Thomas Merton just emailed me.

I love getting messages from Thomas Merton. He always knows just what I need to hear.

Check this out…

There is a pervasive form of contemporary violence, and that is activism and overwork. The rush and pressure of modern life are a form, perhaps the most common form, of this innate violence. To allow oneself to be carried away by a multitude of conflicting concerns, to surrender to too many demands, to commit oneself to too many projects, to want to help everyone and everything, is to succumb to violence. The frenzy of our activism neutralizes our work for peace. It destroys our own inner capacity for peace because it kills the root of inner wisdom which makes work fruitful.

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About Jeffrey Overstreet

Jeffrey Overstreet is the author of a “memoir of dangerous moviegoing” called Through a Screen Darkly, and a four-volume series of fantasy novels called The Auralia Thread, which includes Auralia’s Colors, Cyndere’s Midnight, Raven’s Ladder, and The Ale Boy’s Feast. Jeffrey is a contributing editor for Seattle Pacific University’s Response magazine, and he writes about art, faith, and culture for Image, Filmwell, and his own website, LookingCloser.org. His work has also appeared in Paste, Relevant, Books and Culture, and Christianity Today (where he was a film columnist and critic for almost a decade). He lives in Shoreline, Washington. Visit him on Facebook at facebook.com/jeffreyoverstreethq.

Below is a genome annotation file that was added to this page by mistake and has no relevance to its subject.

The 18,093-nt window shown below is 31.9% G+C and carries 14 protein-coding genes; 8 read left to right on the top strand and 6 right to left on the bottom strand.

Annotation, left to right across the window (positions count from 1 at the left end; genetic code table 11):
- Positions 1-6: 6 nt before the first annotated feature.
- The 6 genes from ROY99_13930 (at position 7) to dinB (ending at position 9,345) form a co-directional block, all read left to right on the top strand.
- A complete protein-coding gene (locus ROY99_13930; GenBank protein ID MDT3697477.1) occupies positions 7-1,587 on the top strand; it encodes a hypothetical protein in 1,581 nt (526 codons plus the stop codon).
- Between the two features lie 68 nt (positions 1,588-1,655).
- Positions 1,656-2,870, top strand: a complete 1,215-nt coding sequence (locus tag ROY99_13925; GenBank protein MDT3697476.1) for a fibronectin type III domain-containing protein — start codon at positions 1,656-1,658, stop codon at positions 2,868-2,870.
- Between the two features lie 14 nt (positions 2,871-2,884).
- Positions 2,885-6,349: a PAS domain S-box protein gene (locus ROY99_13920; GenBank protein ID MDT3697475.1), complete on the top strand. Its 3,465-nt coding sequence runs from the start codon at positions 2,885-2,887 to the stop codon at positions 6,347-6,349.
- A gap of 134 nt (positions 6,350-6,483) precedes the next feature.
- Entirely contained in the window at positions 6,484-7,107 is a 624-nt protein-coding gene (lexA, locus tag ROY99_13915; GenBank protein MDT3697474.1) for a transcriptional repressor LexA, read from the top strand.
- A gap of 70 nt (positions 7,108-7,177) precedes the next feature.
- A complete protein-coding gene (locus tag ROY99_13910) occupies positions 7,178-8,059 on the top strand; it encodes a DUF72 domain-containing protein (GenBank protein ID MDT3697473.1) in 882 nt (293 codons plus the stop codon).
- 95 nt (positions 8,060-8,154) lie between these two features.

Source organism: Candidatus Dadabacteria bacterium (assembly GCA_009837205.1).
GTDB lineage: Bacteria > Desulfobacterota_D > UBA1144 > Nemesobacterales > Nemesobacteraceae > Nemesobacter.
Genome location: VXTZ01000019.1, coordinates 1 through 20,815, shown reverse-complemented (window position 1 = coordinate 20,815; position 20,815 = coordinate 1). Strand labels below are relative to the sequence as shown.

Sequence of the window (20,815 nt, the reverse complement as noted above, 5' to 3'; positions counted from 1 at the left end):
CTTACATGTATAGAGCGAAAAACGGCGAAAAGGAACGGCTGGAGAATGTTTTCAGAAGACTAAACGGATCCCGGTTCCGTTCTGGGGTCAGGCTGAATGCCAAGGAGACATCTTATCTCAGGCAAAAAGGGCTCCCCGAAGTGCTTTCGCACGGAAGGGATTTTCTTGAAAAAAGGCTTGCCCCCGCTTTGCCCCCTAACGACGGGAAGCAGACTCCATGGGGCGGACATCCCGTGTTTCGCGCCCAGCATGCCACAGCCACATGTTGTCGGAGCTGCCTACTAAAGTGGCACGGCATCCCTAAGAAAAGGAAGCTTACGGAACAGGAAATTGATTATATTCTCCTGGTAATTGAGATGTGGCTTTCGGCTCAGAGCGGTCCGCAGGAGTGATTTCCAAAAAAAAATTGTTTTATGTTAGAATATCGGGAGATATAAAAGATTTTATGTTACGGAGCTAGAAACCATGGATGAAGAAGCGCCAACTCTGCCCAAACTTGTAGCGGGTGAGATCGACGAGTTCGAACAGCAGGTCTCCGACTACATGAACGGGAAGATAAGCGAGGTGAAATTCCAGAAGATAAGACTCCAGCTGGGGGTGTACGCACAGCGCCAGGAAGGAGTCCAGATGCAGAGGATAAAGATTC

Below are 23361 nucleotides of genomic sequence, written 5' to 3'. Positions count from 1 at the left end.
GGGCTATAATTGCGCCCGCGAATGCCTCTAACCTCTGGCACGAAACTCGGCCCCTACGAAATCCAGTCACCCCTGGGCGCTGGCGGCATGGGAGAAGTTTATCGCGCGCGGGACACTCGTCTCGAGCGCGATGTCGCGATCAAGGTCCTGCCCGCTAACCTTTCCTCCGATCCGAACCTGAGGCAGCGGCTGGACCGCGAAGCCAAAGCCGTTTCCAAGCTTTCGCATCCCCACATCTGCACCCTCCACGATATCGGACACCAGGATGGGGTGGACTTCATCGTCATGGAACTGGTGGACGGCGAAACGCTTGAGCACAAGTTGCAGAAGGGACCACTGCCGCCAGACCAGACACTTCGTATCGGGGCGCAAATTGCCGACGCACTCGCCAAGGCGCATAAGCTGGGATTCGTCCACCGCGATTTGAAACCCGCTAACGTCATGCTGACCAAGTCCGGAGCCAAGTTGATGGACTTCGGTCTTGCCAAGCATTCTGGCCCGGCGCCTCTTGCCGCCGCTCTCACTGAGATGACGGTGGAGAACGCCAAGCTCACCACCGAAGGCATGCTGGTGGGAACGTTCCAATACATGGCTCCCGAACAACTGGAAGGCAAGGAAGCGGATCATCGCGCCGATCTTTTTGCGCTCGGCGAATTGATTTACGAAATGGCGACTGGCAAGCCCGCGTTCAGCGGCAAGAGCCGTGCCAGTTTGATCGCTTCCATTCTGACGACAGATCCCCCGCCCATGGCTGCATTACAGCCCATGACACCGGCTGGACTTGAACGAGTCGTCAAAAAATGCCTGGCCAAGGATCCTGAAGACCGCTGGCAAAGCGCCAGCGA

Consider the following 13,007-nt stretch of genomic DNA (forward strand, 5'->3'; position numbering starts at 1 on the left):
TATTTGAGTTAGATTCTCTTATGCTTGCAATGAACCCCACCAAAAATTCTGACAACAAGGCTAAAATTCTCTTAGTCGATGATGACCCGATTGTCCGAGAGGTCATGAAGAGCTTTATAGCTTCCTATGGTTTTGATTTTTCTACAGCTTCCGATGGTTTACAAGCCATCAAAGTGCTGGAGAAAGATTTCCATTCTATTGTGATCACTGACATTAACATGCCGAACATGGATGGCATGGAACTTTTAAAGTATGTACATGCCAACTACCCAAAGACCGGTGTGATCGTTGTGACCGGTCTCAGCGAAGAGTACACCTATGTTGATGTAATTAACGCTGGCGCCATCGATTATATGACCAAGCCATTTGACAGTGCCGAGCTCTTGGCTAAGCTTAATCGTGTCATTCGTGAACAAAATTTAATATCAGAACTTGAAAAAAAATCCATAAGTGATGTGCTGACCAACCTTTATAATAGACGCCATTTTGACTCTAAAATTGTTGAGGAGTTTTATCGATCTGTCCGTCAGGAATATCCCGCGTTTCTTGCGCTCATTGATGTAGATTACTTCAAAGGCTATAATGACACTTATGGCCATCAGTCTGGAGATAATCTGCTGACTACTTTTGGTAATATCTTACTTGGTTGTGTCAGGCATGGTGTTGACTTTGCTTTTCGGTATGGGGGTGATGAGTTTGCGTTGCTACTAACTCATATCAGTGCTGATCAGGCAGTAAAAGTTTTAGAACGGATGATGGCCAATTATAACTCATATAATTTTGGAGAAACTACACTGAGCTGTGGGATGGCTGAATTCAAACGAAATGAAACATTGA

• http://mark-t-ingham.com/blog/ Mayrock

    This is so good. Thanks for posting it. Everything about the way this modern world is ordered, is to drive us on incessantly — so that we don’t have time to stop, reflect, think and appreciate (that stopping which seems to be the very heart of worship). There’s a song by the band Rush I’ve always loved that addresses this issue called “Time Stand Still.” It grapples with that frustrating feeling of always being driven forward like a herd of cattle.


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